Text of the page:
And could force Facebook and other tech companies to use it

And could force Facebook and other tech companies to use it

And could force Facebook and other tech companies to use it

The British government has unveiled a tool that it says can block extremist content on the Internet with reasonable accuracy.

The Home Office and ASI said they will be sharing the methodology behind the new model with smaller companies, in order to help combat the abuse of their platforms by terrorists and their supporters.

Asked if the government may force smaller platforms to use the technology Judd said that the government is not ruling out "taking legislative action if we need to do it". This is versus the 36 hours or so which is apparently the average time it takes for tech firms to remove such content, which by then would have easily spread to hundreds, if not thousands of viewers.

All five major United Kingdom terrorist attacks in 2017 had an "online component", Ms Rudd said, adding there was a need to prevent the material being uploaded online and radicalising people.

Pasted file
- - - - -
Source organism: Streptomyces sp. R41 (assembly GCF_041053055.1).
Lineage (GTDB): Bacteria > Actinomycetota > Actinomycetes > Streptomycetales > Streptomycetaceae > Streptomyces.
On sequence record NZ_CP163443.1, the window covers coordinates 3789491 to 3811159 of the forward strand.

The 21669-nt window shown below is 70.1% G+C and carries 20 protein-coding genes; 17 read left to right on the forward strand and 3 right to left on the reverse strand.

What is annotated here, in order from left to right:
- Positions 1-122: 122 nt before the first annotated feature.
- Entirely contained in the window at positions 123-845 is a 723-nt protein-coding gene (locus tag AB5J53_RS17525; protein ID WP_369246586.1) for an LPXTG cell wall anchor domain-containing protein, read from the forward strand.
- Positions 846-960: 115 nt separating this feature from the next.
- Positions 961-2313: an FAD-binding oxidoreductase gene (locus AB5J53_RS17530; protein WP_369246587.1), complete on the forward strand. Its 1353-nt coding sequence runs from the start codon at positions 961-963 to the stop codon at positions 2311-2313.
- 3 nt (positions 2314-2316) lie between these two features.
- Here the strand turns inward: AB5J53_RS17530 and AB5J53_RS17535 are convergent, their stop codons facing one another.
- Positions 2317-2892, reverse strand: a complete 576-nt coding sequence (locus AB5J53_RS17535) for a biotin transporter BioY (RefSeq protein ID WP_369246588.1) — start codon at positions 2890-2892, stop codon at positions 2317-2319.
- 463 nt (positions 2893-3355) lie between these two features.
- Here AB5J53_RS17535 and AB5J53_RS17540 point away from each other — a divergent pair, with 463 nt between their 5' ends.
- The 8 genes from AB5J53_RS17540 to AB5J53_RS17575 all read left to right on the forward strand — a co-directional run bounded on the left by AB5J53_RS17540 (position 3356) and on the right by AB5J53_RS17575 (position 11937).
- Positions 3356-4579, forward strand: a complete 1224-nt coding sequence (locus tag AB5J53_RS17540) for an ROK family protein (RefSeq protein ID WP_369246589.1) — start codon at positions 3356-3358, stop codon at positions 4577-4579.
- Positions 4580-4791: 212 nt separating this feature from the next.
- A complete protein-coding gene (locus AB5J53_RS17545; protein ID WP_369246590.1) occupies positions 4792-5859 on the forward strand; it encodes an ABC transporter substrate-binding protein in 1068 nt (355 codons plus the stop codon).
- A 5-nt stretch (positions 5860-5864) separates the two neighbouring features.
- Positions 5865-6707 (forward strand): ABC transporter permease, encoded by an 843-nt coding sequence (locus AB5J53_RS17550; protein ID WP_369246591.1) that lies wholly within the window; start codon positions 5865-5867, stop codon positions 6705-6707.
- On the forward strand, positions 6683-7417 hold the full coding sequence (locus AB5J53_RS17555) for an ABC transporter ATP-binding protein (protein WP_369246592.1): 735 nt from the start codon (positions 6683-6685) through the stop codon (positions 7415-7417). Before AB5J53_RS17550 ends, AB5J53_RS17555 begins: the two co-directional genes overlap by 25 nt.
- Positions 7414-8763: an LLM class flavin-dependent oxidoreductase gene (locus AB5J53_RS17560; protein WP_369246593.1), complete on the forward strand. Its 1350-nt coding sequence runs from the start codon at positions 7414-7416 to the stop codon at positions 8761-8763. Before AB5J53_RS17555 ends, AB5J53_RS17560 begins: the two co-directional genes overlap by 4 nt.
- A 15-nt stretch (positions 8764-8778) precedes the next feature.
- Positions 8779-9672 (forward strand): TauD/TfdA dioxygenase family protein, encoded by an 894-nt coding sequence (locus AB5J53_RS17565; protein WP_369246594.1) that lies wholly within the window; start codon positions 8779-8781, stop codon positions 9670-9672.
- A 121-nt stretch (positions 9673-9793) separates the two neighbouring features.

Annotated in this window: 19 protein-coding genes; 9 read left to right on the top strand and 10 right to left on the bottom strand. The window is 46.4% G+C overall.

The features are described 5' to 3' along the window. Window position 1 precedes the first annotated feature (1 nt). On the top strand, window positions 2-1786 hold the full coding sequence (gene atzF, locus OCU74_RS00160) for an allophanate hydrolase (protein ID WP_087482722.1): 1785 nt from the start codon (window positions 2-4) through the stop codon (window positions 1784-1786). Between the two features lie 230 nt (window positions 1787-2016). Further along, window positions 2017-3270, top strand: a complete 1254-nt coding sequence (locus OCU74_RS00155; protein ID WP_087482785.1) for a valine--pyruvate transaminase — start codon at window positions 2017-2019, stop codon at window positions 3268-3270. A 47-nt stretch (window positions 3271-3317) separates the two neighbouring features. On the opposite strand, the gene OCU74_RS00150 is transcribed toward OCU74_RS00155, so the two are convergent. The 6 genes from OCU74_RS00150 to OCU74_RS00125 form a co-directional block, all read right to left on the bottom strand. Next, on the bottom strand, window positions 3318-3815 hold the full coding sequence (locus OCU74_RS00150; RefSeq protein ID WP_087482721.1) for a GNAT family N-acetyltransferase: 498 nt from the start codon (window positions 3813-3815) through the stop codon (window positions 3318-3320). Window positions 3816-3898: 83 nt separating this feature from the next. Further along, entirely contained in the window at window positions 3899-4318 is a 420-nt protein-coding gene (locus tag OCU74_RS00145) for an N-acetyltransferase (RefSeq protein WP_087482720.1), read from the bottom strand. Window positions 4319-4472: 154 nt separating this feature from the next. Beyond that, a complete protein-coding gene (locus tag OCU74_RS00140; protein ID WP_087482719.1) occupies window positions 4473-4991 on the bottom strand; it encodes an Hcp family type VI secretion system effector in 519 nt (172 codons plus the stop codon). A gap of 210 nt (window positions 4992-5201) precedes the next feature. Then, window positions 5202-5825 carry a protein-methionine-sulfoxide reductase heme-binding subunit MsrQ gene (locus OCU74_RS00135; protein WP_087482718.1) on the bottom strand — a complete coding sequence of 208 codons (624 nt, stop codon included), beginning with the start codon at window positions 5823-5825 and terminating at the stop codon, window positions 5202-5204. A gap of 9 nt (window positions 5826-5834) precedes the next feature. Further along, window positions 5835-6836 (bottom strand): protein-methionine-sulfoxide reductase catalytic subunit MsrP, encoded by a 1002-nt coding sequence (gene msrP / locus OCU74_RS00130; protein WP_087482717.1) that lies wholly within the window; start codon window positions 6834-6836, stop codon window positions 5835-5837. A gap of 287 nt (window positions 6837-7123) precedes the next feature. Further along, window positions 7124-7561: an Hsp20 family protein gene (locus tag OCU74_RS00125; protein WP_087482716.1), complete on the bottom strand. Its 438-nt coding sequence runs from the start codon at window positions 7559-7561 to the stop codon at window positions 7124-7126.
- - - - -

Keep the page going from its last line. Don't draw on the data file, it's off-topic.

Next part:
Developed by ASI Data Science, the system takes advantage of machine learning to analyze online videos and determine the contents.

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Mrs May has also frequently cajoled internet companies such as Facebook and Twitter to do more to prevent safe spaces online that allow extremism to proliferate. While tech giants have been developing their own technology to tackle the problem, smaller platforms are increasingly targeted by ISIL and often do not have the same level of resources to develop technology. I have been impressed with their work so far following the launch of the Global Internet Forum to Counter-Terrorism, although there is still more to do, and I hope this new technology the Home Office has helped develop can support others to go further and faster. There are tools out there that can do exactly what we're asking for.

Ms. Rudd is now visiting the U.S.to meet tech companies and discuss the idea, as well as push other ideas aimed at tackling extremism.

"They can encourage the companies they invest in to introduce a facility to enable users and authorities to flag terrorist material for removal", Ms Rudd added.

However, the bigger challenge is predicting which parts of the internet that jihadis will use next.

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